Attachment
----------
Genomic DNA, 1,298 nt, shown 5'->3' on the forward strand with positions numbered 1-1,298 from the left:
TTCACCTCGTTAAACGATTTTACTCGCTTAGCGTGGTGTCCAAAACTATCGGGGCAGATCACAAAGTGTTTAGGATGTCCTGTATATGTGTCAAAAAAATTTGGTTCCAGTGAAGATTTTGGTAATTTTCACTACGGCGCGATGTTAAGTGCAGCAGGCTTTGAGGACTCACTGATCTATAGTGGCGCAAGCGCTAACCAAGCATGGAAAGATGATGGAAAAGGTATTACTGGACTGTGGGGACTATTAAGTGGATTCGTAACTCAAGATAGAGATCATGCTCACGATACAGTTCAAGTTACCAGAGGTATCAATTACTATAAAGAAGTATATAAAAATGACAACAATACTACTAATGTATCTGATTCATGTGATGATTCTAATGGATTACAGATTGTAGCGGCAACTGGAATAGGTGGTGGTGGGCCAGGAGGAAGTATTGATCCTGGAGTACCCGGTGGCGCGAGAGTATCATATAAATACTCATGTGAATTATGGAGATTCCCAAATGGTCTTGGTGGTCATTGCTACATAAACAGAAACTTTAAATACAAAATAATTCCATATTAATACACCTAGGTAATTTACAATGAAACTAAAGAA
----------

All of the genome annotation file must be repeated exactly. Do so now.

Genomic DNA, 1,298 nt, shown 5'->3' on the forward strand with positions numbered 1-1,298 from the left:
TTCACCTCGTTAAACGATTTTACTCGCTTAGCGTGGTGTCCAAAACTATCGGGGCAGATCACAAAGTGTTTAGGATGTCCTGTATATGTGTCAAAAAAATTTGGTTCCAGTGAAGATTTTGGTAATTTTCACTACGGCGCGATGTTAAGTGCAGCAGGCTTTGAGGACTCACTGATCTATAGTGGCGCAAGCGCTAACCAAGCATGGAAAGATGATGGAAAAGGTATTACTGGACTGTGGGGACTATTAAGTGGATTCGTAACTCAAGATAGAGATCATGCTCACGATACAGTTCAAGTTACCAGAGGTATCAATTACTATAAAGAAGTATATAAAAATGACAACAATACTACTAATGTATCTGATTCATGTGATGATTCTAATGGATTACAGATTGTAGCGGCAACTGGAATAGGTGGTGGTGGGCCAGGAGGAAGTATTGATCCTGGAGTACCCGGTGGCGCGAGAGTATCATATAAATACTCATGTGAATTATGGAGATTCCCAAATGGTCTTGGTGGTCATTGCTACATAAACAGAAACTTTAAATACAAAATAATTCCATATTAATACACCTAGGTAATTTACAATGAAACTAAAGAA